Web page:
A test of Astin's model of career choice and vocational behavior in academia

Diane Sill Schaupp, Fordham University


The literature that examined the differences between faculty women and men in the vocational behavior, publishing activity, generally lacked a theoretical framework. Both psychological and cultural-environmental factors have been found to correlate with publishing activity. This study tested a causal model of vocational behavior based on Astin's (1984) model of career choice and vocational behavior that incorporated both psychological (work motivation and work expectations) and cultural-environmental (gender-role socialization and the structure of opportunity) factors. The research question examined the direct and indirect effects of these variables on publishing activity. Measures of work motivation (measured as need satisfaction) work expectations (measured as work-related expectancies), gender-role socialization (measured by the Personal Attributes Questionnaire), the structure of opportunity (measured as institutional bias and organizational climate), and publishing activity (measured as publication rate between 1987 and 1991) were administered to 113 faculty women and 103 faculty men who were employed at universities throughout the country that awarded post-master's degrees. Demographic information was also obtained. None of the variables in the model explained a significant amount of the variance in publication rate for the total sample. However, when the model was tested separately for men and women, work expectations explained a small amount of the variance in publication rate. The effect was not in the expected direction for faculty women. For faculty women, high expectations predicted lower research productivity. However, for faculty men, high work expectations predicted higher research productivity. In addition, femininity scores contributed to faculty men's publishing activity, but femininity scores dropped out of the analysis altogether for faculty women. The structure of opportunity (i.e., organizational warmth) exerted an effect on publication rate indirectly through work expectations in the reduced model for faculty women and men. In summary, although some interesting relationships among the model variables were found, the present study did not support the use of Astin's (1984) model to explain the vocational behavior of publishing activity.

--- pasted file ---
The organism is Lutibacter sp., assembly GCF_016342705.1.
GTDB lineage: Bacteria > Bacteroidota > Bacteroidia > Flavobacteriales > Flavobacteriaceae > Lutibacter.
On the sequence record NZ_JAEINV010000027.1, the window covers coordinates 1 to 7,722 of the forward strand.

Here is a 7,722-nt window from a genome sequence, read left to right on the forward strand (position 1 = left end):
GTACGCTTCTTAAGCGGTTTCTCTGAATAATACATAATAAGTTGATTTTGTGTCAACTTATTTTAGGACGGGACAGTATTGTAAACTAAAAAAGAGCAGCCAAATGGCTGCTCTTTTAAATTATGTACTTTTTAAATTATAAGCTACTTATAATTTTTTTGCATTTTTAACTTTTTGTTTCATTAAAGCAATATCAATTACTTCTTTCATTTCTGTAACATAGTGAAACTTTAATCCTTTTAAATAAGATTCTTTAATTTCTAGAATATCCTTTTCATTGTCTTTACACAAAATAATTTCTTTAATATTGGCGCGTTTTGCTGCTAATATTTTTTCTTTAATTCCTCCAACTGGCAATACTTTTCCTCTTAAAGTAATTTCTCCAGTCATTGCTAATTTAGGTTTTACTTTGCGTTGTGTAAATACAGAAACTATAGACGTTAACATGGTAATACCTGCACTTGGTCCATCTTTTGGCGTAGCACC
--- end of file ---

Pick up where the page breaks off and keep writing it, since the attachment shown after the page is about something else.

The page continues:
Subject Area

Academic guidance counseling|Vocational education|Higher education

Recommended Citation

Schaupp, Diane Sill, "A test of Astin's model of career choice and vocational behavior in academia" (1994). ETD Collection for Fordham University. AAI9511245.